Worldwide, the novel coronavirus has infected more than 19.4 million people, according to a running tally kept by John Hopkins University. Over 723,000 people have died from COVID-19 as well.
The United States, Brazil, India and Russia continue to be among the countries with the highest amount of coronavirus cases in the world.
Source: – Global News
Family of Ontario man who died of COVID-19 in U.S. custody are angry with Canadian Embassy – CBC.ca
The family of an Ontario man who died from COVID-19 while in U.S. custody awaiting deportation to Canada is blaming the Canadian Embassy for not doing enough to bring him home.
“They did not do their job. They did not protect my uncle, who was a free Canadian citizen,” said Jessica Marostega, the man’s niece.
Her uncle, James Hill, died this week after contracting COVID-19 while at a detention facility run by U.S. Immigration and Customs Enforcement (ICE). He was scheduled to fly to Toronto on July 9 after being held at the facility in Farmville, Va., since April. A judge ordered his deportation in May.
But his departure for Canada was delayed due to “medical reasons.”
“My cousin got an email from the Canadian Embassy saying that his travel had been postponed due to medical reasons, and that’s all they would tell us at that time,” Marostega said. It was later confirmed that he tested positive for COVID-19.
Formerly a practising doctor in Louisiana, Hill had been serving more than 14 years in prison for health-care fraud and distributing a controlled substance before being transferred to the detention centre.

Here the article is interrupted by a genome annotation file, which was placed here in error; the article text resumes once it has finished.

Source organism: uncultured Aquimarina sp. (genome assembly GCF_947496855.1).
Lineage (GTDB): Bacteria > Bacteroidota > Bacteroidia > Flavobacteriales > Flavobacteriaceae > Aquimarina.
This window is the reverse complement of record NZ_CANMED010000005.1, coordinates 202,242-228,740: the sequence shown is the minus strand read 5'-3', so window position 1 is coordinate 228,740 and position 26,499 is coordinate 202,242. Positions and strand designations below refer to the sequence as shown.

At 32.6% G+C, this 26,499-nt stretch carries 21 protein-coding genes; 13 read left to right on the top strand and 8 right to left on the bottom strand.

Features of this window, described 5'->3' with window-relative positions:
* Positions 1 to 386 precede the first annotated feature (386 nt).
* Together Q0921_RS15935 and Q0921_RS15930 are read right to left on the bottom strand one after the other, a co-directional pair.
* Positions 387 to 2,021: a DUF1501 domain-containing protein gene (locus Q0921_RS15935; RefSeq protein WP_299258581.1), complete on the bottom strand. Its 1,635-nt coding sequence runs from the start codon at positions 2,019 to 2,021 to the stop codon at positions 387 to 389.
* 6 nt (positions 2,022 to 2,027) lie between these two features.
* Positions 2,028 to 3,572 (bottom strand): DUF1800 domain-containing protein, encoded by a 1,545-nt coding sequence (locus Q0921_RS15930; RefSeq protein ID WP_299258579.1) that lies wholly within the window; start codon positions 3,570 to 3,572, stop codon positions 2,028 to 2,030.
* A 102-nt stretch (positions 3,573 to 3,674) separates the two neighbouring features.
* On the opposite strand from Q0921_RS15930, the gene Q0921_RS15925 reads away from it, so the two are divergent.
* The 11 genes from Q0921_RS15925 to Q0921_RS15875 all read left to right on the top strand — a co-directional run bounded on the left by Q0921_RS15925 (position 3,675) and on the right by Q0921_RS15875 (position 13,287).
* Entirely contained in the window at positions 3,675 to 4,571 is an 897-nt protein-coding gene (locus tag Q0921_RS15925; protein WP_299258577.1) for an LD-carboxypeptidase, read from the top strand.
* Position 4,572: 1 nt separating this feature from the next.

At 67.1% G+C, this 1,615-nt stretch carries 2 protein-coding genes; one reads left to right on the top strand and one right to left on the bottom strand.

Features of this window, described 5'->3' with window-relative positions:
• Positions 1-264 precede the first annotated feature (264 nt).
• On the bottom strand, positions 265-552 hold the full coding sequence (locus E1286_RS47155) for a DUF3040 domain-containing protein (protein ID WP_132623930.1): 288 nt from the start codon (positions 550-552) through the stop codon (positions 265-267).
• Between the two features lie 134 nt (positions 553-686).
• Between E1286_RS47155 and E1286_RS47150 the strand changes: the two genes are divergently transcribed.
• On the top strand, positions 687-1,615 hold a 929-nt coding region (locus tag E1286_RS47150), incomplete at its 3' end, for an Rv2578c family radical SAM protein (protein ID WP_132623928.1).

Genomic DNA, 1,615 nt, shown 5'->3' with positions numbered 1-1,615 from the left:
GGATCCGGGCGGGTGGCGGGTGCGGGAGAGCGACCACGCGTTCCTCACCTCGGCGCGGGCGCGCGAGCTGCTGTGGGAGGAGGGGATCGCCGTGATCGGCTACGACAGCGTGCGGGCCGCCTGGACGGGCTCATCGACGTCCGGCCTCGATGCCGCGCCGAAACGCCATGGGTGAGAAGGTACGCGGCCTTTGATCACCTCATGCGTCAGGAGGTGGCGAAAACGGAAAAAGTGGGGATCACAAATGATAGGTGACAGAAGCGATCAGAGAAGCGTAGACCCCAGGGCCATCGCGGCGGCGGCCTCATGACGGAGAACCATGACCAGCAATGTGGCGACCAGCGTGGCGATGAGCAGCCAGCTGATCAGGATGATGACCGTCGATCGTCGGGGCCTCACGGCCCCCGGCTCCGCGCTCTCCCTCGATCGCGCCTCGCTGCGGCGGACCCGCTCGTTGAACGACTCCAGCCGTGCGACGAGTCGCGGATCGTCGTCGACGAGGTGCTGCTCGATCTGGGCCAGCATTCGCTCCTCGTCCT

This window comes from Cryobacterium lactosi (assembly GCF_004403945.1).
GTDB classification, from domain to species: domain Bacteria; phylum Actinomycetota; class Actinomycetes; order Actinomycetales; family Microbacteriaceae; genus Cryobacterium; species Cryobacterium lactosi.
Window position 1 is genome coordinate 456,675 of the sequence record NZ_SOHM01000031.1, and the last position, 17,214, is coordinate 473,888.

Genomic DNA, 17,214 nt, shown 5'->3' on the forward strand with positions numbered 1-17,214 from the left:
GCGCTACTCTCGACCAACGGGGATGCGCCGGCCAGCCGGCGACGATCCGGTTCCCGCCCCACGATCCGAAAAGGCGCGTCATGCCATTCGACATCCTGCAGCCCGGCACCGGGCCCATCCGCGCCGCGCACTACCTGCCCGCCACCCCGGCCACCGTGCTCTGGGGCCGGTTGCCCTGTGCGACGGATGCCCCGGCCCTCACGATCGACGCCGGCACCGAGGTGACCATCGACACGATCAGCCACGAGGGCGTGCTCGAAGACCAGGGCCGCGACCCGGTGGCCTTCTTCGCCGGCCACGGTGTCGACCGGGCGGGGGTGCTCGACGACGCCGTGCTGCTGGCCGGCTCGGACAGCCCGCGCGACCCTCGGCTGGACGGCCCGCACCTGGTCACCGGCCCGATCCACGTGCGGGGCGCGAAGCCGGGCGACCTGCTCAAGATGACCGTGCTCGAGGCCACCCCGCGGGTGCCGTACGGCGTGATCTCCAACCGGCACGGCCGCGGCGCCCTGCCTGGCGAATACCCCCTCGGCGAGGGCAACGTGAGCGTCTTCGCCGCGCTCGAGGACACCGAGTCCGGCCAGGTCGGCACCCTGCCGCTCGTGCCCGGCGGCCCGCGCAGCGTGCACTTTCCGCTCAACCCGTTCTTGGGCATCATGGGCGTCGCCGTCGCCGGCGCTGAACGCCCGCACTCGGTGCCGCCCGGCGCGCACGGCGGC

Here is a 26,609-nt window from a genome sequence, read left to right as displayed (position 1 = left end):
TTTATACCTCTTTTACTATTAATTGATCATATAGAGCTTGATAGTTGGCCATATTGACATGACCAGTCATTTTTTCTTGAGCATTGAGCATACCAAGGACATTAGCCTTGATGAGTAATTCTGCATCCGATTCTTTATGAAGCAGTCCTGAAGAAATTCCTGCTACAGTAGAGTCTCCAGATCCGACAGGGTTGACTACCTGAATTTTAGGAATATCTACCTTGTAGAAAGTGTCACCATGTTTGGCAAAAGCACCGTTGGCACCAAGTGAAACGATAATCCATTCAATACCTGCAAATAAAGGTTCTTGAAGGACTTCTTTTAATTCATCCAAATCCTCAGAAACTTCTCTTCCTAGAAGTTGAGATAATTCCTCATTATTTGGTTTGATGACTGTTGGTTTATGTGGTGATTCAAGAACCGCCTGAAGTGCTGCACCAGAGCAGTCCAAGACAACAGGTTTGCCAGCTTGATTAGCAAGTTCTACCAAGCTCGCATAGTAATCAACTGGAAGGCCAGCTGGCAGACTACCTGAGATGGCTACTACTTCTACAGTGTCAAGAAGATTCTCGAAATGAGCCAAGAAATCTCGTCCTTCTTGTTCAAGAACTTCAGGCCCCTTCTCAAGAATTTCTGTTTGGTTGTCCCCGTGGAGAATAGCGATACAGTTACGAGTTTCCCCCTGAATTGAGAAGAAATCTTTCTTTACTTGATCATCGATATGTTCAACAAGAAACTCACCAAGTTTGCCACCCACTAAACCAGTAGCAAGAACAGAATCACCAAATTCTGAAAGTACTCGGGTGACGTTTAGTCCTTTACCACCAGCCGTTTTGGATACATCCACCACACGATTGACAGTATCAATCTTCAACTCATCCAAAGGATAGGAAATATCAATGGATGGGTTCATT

He was 72 and considered at high risk when he was transferred to Farmville. After contracting the coronavirus, Hill was taken to a local hospital, where he died about a month later. Almost every single detainee at the detention facility has contracted COVID-19.
“It was devastating,” Marostega said. “Fourteen years waiting, we find out he is finally going to be released.”
She said the family was told in April it would take only a few weeks before Hill could come home. But his return was pushed back to the beginning of July.
“It shouldn’t have taken this long,” she said. “We blame the Canadian [Embassy] for that when they could have asked, ‘Why is he not coming home earlier?’ I think [they] should have advocated for that a little more for him. To me, that’s their job.”
In a statement, Global Affairs Canada offered “sincere condolences to the family,” but it did not respond to the family’s criticism.
“To be honest, all the emails that my family sent that got responses back, they were all very blanket responses — somebody else was looking into it…. And in terms of the embassy, I felt like they just passed a message back and forth but there was no saying to ICE this wasn’t OK,” Marostega said.
“Our family offered to pay for transportation, medical check, everything — and it was all brushed under the table.”
WATCH | Family speaks out after Canadian man dies of COVID-19 is ICE custody:
Marostega also reached out to Prime Minister Justin Trudeau and to her local MP but said the responses were inadequate.
Now, she and her family are left to clean up the room they had set up for her uncle’s arrival and return items that were donated from relatives.
While she knows Hill won’t be coming home, she said she hopes a situation like this won’t happen to someone else.
“I can’t bring my uncle home, but if I can bring somebody else’s home, right?”